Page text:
Dahil kung papaniwalaan natin ang ating mahal na Pangulo nung sinabi niya sa SONA siguro yun, human rights is a weapon of mass destruction because it can be “used” to destroy our nation.  Human rights destroying our nation! Saan nanggaling yun? Is this still our planet? Think about this, to him, not only are human rights of secondary importance—if even that—he actually sees it as a hindrance. An inconvenience.

Kailan pa naging hindrance, kalian pa naging inconvenience ang karapatang pantao? Eh ang Constitution po natin napakaganda. Tayo po ang meron lang constitution na ang daming provisions tungkol sa human rights. And we’re so proud about that after the 1986 EDSA Revolution. I-compare niyo yan kahit sa US Constitution, kahit sa mga European Constitution, hindi po ganyan ang pagtrato sa human rights. We revere, we value, we cherish human rights and it’s perfectly reflected in our Constitution. Inconvenience daw.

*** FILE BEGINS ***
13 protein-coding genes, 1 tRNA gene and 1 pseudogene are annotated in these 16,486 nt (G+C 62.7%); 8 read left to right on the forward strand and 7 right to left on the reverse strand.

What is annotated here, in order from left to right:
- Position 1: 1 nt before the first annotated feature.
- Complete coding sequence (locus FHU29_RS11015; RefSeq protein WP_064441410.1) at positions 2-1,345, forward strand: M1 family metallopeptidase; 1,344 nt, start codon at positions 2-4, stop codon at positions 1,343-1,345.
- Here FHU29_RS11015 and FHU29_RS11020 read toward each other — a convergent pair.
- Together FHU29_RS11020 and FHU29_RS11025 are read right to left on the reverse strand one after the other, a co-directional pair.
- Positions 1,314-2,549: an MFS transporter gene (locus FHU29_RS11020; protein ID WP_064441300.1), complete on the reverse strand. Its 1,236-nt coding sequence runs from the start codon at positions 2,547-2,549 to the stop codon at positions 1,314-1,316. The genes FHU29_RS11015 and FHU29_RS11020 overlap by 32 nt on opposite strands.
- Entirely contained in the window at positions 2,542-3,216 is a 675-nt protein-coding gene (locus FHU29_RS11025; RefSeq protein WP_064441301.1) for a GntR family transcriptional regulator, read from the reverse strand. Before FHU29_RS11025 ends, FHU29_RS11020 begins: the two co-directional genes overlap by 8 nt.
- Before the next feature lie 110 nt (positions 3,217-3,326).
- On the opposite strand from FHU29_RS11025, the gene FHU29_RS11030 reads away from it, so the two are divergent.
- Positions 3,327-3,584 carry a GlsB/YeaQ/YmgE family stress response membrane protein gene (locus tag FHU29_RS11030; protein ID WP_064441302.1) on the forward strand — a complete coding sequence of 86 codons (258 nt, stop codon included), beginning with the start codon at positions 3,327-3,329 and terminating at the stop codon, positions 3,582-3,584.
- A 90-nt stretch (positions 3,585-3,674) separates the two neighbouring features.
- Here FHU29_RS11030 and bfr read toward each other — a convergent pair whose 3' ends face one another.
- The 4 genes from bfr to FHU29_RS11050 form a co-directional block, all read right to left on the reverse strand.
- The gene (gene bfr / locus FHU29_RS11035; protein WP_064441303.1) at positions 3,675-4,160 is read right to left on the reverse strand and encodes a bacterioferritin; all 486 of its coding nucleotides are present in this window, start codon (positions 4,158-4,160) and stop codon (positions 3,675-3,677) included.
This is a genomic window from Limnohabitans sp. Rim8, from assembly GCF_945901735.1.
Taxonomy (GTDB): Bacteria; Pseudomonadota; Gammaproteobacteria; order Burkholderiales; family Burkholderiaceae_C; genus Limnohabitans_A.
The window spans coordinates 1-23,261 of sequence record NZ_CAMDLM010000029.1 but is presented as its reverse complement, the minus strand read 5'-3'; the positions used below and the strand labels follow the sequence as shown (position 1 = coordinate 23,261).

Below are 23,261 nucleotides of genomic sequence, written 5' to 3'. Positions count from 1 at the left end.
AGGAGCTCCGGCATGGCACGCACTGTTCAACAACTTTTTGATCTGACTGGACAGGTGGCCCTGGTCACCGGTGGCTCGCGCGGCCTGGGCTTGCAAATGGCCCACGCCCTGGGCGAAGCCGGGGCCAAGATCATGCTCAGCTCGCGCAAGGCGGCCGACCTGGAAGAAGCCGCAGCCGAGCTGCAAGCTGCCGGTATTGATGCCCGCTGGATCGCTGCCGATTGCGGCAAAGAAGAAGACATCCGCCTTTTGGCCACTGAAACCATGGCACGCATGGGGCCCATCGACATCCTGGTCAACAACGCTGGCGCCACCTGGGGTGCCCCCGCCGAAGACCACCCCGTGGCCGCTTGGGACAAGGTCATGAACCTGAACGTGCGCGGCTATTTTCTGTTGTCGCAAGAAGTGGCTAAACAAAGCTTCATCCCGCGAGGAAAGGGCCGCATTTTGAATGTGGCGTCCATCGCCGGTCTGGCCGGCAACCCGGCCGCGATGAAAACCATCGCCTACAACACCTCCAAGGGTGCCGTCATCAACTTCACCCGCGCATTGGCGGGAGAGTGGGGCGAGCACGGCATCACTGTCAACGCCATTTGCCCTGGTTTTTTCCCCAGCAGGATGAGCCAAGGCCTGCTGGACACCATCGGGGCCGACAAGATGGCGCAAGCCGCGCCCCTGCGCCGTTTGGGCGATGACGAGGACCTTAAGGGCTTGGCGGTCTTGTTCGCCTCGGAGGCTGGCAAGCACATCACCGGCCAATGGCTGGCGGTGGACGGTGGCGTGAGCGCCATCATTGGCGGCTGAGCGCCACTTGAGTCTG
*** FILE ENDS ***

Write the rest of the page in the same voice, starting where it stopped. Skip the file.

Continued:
Eh di wow.

He is basically saying that he, in all his Messianic—or should I say narcissistic wisdom—only he has the right and the power to brush away all the promises and guarantees made in our Constitution, even though that fundamental document was ratified by the mandate of the Filipino people through an overwhelming 76.3 percent affirmative votes out of total votes cast[2]—compared to his much flaunted mandate of around 38.5 percent during the May elections.[3] The mandate of the people on for our Constitution is 76.3 percent.

The Filipino people are idiots daw. He is wise. The best thing we can do is to stop thinking for ourselves, be silent, and meekly follow him. Blindly. To the precipice and beyond. Because he is wise and all-seeing, and we are but ignorant sheep that need his guidance to be divided and led to either salvation or slaughter.